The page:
Pashtun pacifism

Louis Proyect lnp3 at
Fri Dec 7 12:05:48 MST 2001

NY Times Op-Ed, December 7, 2001

The Peacemaker of the Pashtun Past
As the Afghan war enters into what may be its final days, and the
international community begins discussing its next steps, Americans will be
learning more about the warrior people known to the British as Pathans, and
more correctly nowadays as Pashtuns. Most of the Taliban were Pashtun — as
is the new interim leader of Afghanistan, Hamid Karzai, to whom Mullah
Muhammad Omar, the Taliban leader, has ceded power. The Pashtuns number
upwards of 20 million, and their squat stony villages straddle the Durand
Line that nominally demarcates Pakistan from Afghanistan, where Pashtuns
form the largest ethnic group. These are the fighters who inspired reams of
fearful and admiring verse from Rudyard Kipling, the sharpshooters blessed
with perfect sight who picked off the soldiers of the British Raj. But the
Pashtuns also produced one of the most remarkable pacifist movements of the
20th century. 

British officers were so impressed by Pashtun valor that in 1847 they
created a Pashtun force, the Corps of Guides — its emblem was crossed
sabers over the slogan "Rough and Ready" — that was soon celebrated in the
Indian Army. They led the way in adopting uniforms in a new color, khaki,
and became the prototype for today's special forces.

The fascination with Pashtuns endured until the Raj's demise. Sir Olaf
Caroe, the last British governor of the North-West Frontier, left a
systematic account, "The Pathans" (1958), complete with pullout maps and
translations of love poems by the great Pashtun bard, Khushal Khan, who
died in the 17th century. Caroe favored the partition of India and believed
that a Muslim state and its frontier warriors would form a firewall
blocking a Soviet advance toward the Persian Gulf. The success of this
policy depended on Pashtun military prowess — and Caroe's greatest problem
was a Pashtun pacifist, Abdul Ghaffar Khan, who confounded every cliché
about Caroe's favored martial race. 

Ghaffar was renowned as "the frontier Gandhi." His followers, the Servants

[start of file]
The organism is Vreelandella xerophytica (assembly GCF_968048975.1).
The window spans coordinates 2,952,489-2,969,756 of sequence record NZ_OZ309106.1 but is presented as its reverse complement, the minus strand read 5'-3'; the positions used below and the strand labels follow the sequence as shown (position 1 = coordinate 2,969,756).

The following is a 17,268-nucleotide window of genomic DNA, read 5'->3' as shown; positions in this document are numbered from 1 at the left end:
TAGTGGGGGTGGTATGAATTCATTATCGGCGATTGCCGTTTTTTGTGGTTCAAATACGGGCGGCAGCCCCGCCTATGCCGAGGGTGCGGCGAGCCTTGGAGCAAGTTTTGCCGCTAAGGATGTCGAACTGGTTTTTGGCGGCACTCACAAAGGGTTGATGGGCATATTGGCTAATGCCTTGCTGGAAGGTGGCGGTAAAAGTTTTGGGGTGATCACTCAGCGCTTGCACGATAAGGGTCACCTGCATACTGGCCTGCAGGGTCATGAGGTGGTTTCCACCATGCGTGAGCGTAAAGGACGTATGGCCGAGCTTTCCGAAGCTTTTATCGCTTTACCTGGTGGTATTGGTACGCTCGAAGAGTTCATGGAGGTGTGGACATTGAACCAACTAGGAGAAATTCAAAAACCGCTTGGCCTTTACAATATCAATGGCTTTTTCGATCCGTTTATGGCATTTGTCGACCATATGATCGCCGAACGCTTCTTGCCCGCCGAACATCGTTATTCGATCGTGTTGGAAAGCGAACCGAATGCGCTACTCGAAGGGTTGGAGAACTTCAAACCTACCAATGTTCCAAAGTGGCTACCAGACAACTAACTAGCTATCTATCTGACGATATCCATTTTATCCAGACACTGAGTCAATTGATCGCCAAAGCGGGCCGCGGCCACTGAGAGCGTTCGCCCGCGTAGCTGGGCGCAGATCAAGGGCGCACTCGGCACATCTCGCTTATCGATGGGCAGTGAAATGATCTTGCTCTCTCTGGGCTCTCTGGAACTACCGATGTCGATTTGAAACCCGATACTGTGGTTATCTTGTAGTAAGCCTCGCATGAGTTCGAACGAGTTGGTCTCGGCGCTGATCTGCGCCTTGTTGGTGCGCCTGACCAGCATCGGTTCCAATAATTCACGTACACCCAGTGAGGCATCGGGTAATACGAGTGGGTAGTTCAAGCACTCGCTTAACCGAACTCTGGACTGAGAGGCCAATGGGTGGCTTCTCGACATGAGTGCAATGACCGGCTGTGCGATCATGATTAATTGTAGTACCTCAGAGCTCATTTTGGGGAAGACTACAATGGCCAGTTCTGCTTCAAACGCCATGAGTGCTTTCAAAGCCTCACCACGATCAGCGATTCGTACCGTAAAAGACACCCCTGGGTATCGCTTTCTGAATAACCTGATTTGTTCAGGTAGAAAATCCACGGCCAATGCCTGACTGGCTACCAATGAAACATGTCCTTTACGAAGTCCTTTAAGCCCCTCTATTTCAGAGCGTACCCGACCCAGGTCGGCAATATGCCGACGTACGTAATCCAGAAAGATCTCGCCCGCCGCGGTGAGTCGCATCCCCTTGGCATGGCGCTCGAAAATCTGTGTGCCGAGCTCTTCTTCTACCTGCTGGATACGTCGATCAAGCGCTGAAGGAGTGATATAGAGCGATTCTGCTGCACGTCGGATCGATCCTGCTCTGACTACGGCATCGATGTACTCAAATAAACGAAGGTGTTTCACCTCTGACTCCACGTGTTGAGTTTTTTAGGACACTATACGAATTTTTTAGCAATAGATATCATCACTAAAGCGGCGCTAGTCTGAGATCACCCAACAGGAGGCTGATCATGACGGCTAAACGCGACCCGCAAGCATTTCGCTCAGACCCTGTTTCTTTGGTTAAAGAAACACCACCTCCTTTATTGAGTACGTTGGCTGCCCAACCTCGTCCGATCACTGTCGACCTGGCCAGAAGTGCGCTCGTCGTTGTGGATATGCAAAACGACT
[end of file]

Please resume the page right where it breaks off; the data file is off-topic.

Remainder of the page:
of God, were nicknamed Red Shirts because of their brick-colored garb. All
had to swear: "I shall never use violence. I shall not retaliate or take
revenge, and shall forgive anyone who indulges in oppression and excesses
against me."

For two decades, Ghaffar and his Red Shirts dominated the North-West
Frontier without resort to violence, enduring prison and torture. Ghaffar's
friend and mentor, Mohandas Gandhi, called his feat "a miracle."
Nevertheless, the most remarkable Pashtun of his era is forgotten, not only
because his cause was lost — he sought self- rule for his people within a
united, secular India — but because it was an embarrassment to Britain,
India and Pakistan alike. 

A new biography, "The Pathan Unarmed" by Mukulika Banerjee, adds fresh
light. The author began her study as a graduate student in the 1990's, and
after learning Pashto managed to interview 70 surviving Red Shirts. She
found that Ghaffar's pacifism grew out of his concept of jihad, or holy
war, because nonviolent resistance "offered the chance of martyrdom in its
purest form, since putting one's life conspicuously in one's enemy's hands
was itself the key act."

Using this strategy, the Red Shirts in 1930 shut down Peshawar for five
days protesting colonial rule, becoming valued Muslim allies of Gandhi's
predominantly Hindu Congress Party. The movement flourished, and each wave
of arrests confirmed Ghaffar Khan's status as the liberating champion of
his people, who now called him Badshah Khan, or the Khan of Khans.

In 1947, in final negotiations for independence, Gandhi acceded to
partition and the establishment of Pakistan. A distraught Ghaffar Khan,
feeling abandoned by his Hindu allies and angrily aware that Caroe favored
a Muslim state, asked his followers to boycott the referendum on joining
Pakistan, whose founding he opposed because he wanted a united, secular
India. Now derided as a lackey of "the Hindu Raj," Ghaffar Khan was
imprisoned and charged with sedition by Islamabad's new masters. When the
great rebel insisted that he wanted only autonomy within Pakistan, it was
rejected as a ruse, since Afghanistan seized on this moment to revive
territorial claims to Peshawar and other areas once held by Kabul.

The sequel was a martial crackdown by Pakistani authorities, echoing the
British line about the incorrigible violence and suspect loyalties of
Pashtuns. Ghaffar was eventually released from jail but banished from the
frontier. In his last years he was allowed to revisit Peshawar, where in
1988 he died at the age of 98. According to an earlier biography by M. S.
Korejo, a Pakistani diplomat, a funeral procession stretching for miles
carried Badshah Kahn's body across the border to Jalalabad, the summer home
of Afghan kings. It was, the author writes, "a caravan of peace, carrying a
message of love" from Pashtuns east of the Khyber to those on the west.

This forgotten chapter suggests that Islam is more mutable than either its
radical adherents or its Western detractors allow — and that Pashtun
history offers an extraordinary precedent for peace as well as a legacy of

Karl E. Meyer is editor of the World Policy Journal and co-author, with
Shareen Brysac, of "Tournament of Shadows: The Great Game and the Race for
Empire in Central Asia."

Louis Proyect
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